Podcast Episode 014–

Question and Answer#2: New Grad Questions!

Got Questions?

Episode 014–New Grad Questions (and one starting school) Submitted by YOU

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Everyone Has Questions!  New Grad Q&A and a stellar question about starting school…

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THANKS for the questions–Great questions all!

Salary vs. RVUs: 2:28

Some of my classmates have worked out compensation using RVUs, but all the jobs I’ve interviewed for discuss Salary. What’s the difference between RVUs and plain Salary? -Sally

  • RVU: Relative Value Units
  • Medicare uses it as a reimbursement figure
  • It’s a way to track and reward productivity (they’re collecting RVUs for the physicians anyway)
  • RVU is an RVU, regardless of who provides it (PA vs. MD).
  • The REIMBURSEMENT TO THE PRACTICE for that RVU might change if it cannot be billed under Incident To criteria.





7:55 I’ve interviewed for a few jobs, but none of them pay what I want. How do I get the most money out of my first job? -Seth

  • Don’t go after $$$–it will never be enough. Many jobs are highly paid because: hours, quality of location, or personnel.
  • First job: get experience, prove you’re valuable (quick learner, teachable) refine bedside manner, procedural skills, and build knowledge base.
  • Find what you LIKE, be willing to accept a little lower salary with a review after a year (with specific adjustments—percentage of base, dollar amount, etc)


11:28 Hi Chris; I’m about to accept a job, but my (potentially) new employer didn’t offer me a contract—is that weird? -Katie

  • Many places only give you an offer letter; get as much in writing as possible: salary, cme, vacation time, terms of employment (start date, amount of notice given).
  • Sometimes contracts can be quite restrictive

13:59 Should I go to residency? -Brian

Pros: additional training, more competitive applicant to competitive jobs, open eyes to working at the top of your license

Cons: Potential employers could feel you’re “pigeon-holed” in that area, no additional legal autonomy than masters or doctorates, Similar training as you’d get on the job, sometimes “overqualified” depending on where you go.


From Stephen at PA Life: https://www.paschoolfinder.com/cat/postgraduate-pa-residency-program/

Robens–Starting School:

Hey Chris, Love the podcast. I am starting PA school in a few days now. I would love if you could provide some useful nuggets on pitfalls to avoid during school and some advice on how to not just survive, but flourish the next two years.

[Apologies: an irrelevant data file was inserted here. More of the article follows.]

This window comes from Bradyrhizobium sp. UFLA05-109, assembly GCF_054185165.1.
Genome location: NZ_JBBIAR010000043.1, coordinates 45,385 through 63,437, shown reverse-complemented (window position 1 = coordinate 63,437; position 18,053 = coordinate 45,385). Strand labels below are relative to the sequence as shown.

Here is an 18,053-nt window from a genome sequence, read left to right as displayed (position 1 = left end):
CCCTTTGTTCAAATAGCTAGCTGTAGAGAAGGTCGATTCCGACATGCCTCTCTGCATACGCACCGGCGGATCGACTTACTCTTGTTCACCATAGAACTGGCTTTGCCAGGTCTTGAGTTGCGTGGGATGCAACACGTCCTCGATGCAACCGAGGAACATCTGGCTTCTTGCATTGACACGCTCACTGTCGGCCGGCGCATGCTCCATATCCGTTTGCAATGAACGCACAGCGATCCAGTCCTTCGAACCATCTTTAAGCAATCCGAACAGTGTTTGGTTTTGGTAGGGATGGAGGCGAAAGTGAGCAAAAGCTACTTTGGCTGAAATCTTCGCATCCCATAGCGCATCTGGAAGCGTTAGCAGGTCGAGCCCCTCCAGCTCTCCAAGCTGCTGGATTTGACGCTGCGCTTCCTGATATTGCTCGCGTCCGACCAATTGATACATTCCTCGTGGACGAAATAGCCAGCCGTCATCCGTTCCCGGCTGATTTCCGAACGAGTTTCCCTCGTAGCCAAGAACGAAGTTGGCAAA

Three main “themes” to follow (in my opinion) during PA school:

  1. Don’t just study for the test. I was guilty of this in undergrad and PA school, but it usually works ok in undergrad, not so much in PA school. Remember you’re in a professional training program teaching you all the practical information needed to be a PA. If you only study the “most commons” and memorize lists, you’ll do fine on the test but will struggle some on rotations. Study to understand the information—from physical exam techniques to clinical medicine, pathophysiology, etc…seek to understand the disease process. A lot of people study until they know the material and can identify the correct answer on a test; others study it until they can explain it to a non-medical person in terms they can understand. Be the latter of the two.
  2. PLAN AHEAD. Don’t cram the night before the test because you were making a presentation for the week prior. Make a big master calendar and seek to start studying days before the tests. A little studying every day for tests with time for projects woven in between will keep things even.
  3. Don’t forget to have a life. Yes, it’s harder than college because information is coming faster and in higher volume, but it’s also much more practical so it doesn’t seem as daunting (eventually). What a lot of people do is get overwhelmed by the volume of information and they forget to walk away from it sometimes. Don’t be afraid to make some dedicated time to close the books and enjoy life a little. You’ll actually retain more information if your time has some balance to it; if you’re nose deep in a book at all times you’ll get fried quick.

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Ok, ok…that’s all!  Thanks for coming by…I appreciate it!






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